In Black America Podcast: The Condemnation of Blackness: Race, Crime, and the Making of Modern Urban America – Part I
On this edition of In Black America, producer/host John L. Hanson Jr. presents part one of a two-part discussion with Dr. Khalil Gibran Muhammad, Director of the Schomburg Center for Research in Black Culture, and author of The Condemnation of Blackness: Race, Crime and the Making of Modern Urban America.
Following the 1890 census, the first to measure the generation of African Americans born after slavery, crime statistics, new migration and immigration trends, and symbolic references to America as the promised land of opportunity were woven into a cautionary tale about the exceptional threat black people posed to modern urban society. Excessive arrest rates and overrepresentation in northern prisons were seen by many whites—liberals and conservatives, northerners and southerners—as indisputable proof of blacks’ inferiority. In the heyday of “separate but equal,” what else but pathology could explain black failure in the “land of opportunity”?
Prior to joining the Schomburg Center in July 2011, Dr. Muhammad was an assistant professor of history at Indiana University for five years. Prior to his time working as a professor, Muhammad completed a fellowship at the Vera Institute of Justice, a nonprofit criminal justice reform agency in New York City.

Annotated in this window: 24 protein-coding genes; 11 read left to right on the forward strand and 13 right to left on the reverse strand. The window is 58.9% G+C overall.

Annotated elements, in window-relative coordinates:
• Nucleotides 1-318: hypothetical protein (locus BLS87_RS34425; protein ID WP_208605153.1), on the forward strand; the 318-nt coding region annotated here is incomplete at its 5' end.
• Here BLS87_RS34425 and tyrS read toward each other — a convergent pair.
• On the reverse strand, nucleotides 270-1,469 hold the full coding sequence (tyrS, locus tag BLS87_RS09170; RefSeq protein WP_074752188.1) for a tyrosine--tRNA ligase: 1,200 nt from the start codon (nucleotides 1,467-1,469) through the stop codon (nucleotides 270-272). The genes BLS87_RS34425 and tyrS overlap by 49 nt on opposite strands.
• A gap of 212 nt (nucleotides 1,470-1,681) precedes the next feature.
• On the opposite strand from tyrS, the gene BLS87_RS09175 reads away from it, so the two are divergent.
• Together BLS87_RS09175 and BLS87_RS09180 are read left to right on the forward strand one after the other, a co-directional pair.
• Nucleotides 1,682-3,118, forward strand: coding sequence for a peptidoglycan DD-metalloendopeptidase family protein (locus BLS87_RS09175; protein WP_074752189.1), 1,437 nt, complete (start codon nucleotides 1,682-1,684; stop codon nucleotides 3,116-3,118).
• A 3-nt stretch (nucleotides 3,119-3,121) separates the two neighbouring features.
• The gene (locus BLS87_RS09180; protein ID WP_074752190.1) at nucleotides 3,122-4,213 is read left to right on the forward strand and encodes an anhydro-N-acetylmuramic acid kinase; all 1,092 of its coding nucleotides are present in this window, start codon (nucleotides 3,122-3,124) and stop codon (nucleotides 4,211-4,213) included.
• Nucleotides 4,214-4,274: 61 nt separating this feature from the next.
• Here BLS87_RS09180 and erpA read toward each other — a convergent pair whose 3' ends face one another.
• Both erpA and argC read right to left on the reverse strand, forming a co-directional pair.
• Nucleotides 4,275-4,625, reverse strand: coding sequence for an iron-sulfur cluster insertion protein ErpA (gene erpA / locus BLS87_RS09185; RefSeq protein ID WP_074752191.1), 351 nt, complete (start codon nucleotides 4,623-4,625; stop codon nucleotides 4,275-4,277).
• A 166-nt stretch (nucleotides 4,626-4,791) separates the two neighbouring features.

Dr. Muhammad is a native of Chicago’s South Side. He graduated from the University of Pennsylvania with a Bachelor’s degree in economics. After college, he worked for a time at the financial advisory firm Deloitte & Touche LLP. In 2004 he earned his Ph.D. in American history from Rutgers University, specializing in 20th century and African-American history. Dr. Muhammad is the great-grandson of Elijah Muhammad, who led the Nation of Islam during the mid-20th century, and son of the noted Pulitzer Prize-winning New York Times photographer Ozier Muhammad.